In our last blog post we explained the difference between various types of Prosecco, briefly touching on the quality acronyms. In this post, we will look into these further, so that you can learn what goes into making the highest quality Proseccos.
Real Prosecco must bare one of three denominations on the label – DOC, Superiore DOCG or Superiore di Cartizze DOCG. These limitations are fairly new; it is only recently that Prosecco producers in Italy have won the right to preserve the Prosecco name, but they mean that sparkling wines made anywhere else in the world are unable to claim to be the same thing.
The Prosecco DOC region stretches for some 20,000 hectares across the Veneto and Friuli-Venezia Giulia areas. This is a long stretch of mostly low-lying land covering nine provinces within the region. Some bottles bare the name Prosecco DOC Treviso or Prosecco DOC Trieste, in order to prove that the grapes used have been harvested, made into wine and bottled exclusively in one of these provinces. This special accolade is important, since these towns have played an important part in Prosecco-making history.
Prosecco DOC wine is made primarily of the Glera grape, a yellow fruit that requires special attention when growing in order to create the perfect micro-climate. It can be combined with a number of other grapes, including Verdiso, Bianchetta Trevigiana, Perera, Glera lunga, Chardonnay, Pinot Bianco, Pinot Grigio and Pinot nero grapes, although these should not make up more than 15% of the blend.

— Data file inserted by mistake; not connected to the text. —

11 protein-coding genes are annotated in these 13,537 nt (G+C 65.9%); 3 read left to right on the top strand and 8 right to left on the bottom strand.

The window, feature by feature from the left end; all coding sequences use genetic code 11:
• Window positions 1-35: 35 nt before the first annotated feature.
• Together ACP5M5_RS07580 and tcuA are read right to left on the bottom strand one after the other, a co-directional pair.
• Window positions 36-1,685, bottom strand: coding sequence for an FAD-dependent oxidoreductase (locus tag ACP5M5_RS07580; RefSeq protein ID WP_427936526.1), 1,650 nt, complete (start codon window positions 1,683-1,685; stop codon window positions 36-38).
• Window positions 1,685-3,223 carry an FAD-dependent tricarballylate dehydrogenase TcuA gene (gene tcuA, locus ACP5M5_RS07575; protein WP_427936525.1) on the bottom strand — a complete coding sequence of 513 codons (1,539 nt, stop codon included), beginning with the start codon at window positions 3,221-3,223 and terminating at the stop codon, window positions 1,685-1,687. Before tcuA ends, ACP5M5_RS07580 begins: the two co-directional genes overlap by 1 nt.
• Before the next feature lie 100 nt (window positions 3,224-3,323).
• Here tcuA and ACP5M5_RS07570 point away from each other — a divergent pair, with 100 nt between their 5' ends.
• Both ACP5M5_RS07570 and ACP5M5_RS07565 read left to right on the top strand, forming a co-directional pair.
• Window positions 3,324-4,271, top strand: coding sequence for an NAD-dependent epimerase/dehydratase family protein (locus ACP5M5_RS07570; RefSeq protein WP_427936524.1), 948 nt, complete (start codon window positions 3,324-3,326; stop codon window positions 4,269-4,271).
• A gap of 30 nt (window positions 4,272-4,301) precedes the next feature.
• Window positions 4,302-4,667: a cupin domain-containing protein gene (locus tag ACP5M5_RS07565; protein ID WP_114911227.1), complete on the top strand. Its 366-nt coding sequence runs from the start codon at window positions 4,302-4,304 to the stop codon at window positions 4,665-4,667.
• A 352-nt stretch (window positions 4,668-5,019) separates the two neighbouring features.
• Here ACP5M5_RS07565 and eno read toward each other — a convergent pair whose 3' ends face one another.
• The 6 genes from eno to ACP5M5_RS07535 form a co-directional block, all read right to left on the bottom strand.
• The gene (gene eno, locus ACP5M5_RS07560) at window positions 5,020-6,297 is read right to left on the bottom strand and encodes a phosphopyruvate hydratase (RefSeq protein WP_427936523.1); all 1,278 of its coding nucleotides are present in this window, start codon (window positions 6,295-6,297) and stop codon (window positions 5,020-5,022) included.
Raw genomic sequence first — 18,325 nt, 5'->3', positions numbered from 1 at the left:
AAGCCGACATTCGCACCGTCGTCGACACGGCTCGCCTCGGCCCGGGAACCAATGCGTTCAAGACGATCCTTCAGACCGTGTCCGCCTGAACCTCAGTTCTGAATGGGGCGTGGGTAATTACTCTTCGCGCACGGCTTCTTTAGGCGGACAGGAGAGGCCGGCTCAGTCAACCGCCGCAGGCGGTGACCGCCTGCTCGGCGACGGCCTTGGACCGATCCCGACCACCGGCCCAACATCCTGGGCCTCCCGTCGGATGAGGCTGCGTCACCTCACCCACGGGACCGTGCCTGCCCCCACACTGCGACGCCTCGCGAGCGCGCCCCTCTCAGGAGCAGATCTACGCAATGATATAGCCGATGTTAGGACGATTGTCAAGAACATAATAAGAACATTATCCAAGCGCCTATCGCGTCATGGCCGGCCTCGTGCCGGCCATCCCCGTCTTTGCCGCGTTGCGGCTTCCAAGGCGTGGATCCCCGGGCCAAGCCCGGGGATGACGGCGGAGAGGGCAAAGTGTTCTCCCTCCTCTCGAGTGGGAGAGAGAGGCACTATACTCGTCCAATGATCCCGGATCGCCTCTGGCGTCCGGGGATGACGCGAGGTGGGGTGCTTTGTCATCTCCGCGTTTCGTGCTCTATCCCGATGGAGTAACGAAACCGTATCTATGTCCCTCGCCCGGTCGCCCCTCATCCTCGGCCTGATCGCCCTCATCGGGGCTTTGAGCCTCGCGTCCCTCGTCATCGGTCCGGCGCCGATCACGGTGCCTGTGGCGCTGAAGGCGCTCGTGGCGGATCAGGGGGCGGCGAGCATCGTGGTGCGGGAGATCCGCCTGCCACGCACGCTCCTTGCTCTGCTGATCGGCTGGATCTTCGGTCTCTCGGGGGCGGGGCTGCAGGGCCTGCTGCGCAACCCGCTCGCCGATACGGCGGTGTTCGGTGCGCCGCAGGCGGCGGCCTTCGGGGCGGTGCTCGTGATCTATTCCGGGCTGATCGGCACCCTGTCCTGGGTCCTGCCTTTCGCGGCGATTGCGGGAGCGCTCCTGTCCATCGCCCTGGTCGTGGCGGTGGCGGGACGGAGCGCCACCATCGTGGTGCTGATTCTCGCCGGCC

Prosecco Superiore DOCG
This high-quality wine has a far smaller territory of just 6,586 hectares and is only allowed to be created in the Treviso province of Veneto. The terrain is hilly and the grape-growing area runs between Conegliano and Valdobbiadene only. It is a high-maintenance crop that is much more expensive to grow since all upkeep and harvesting must be completed by hand, but it makes for a wine that is silky in texture and fruitier than a Prosecco DOC. Like the DOC, the Glera grape has to make up at least 85% of the whole bottle.
Prosecco Superiore di Cartizze DOCG
The best of the best, this growing region covers only 107 hectares of land, making for an exclusive Prosecco region that commands a far higher price for each bottle produced there. The grapes are grown 300m above sea level, where they appreciate regular sunshine and are well protected from strong winds. The rocky terrain gives the wine a slightly acidic taste that is balanced with the sweet grapes, which are hand-harvested and carefully preserved.
There is another sub-division of Prosecco that we must mention, and this is Prosecco ITG. This refers to wines that are grown outside of the designated growing region. While some are lovely, they are not the ‘real deal’, which is why they must include the ITG symbol on their bottles.
Now you know your Prosecco qualities, you can choose wisely next time you purchase!